Redox flow batteries (RFBs) are strong candidates for grid-scale energy storage due to their potential to decouple power and energy capacity. Commercial RFBs (e.g. all—vanadium system) have demonstrated attractive features, such as operation over a large number of cycles. However, RFBs have achieved limited market penetration due to issues related to cross-contamination, sluggish redox kinetics, low energy and power densities, and relatively high cost. The ESE group has been working on solving these problems with research focused on the development of novel hybrid (liquid/gas) RFB systems, study and optimisation of electrode microstructures and performance characterisation.

As part of the ESE group, the Brandon group at the Department of Earth Science and Engineering is leading this topic of research. The Brandon group primarily focuses on the development of cheaper and more efficient RFBs such as V/H2, PS/air and Mn/H2, and the study of the dominant transport and electrochemical processes affecting their performance. The group’s work combines a variety of experimental and simulation techniques such as polarisation and impedance spectra analysis, electrode design and manufacture using electrospinning, microstructure study via 3D tomography, flow field design and manufacture, battery optimisation using Gaussian processes, and performance modelling using reduced order and continuum modelling.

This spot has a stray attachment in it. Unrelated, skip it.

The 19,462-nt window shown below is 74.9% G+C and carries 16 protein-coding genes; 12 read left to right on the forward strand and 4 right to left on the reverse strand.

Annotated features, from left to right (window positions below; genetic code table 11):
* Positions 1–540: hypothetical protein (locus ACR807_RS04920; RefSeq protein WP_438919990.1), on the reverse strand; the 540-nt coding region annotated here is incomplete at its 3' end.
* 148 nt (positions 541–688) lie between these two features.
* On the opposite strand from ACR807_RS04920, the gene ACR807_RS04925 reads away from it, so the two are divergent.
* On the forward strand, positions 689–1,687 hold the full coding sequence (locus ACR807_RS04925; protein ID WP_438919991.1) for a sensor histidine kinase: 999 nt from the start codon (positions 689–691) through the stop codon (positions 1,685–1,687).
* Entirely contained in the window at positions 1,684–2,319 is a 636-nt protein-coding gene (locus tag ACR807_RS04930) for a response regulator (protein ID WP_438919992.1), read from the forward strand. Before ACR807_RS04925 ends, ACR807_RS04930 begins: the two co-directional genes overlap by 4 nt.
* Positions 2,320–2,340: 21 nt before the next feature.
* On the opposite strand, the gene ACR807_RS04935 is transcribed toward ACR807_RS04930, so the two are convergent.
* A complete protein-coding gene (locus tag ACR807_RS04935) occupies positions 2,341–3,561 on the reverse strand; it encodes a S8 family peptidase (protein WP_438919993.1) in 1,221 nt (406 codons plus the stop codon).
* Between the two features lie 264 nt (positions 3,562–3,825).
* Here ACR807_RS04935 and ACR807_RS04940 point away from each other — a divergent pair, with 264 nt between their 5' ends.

A unique approach to understanding relationship between electrode microstructure and RFB performance

EPSRC logoLead Researcher: Ben Simon
PIs: Prof. Nigel Brandon and Prof Anthony Kucernak
  • EPSRC UK grant, Lower Cost and Longer Life Flow Batteries for Grid Scale Energy Storage (EP/L014289/1)
  • Shell Global Solutions International B.V.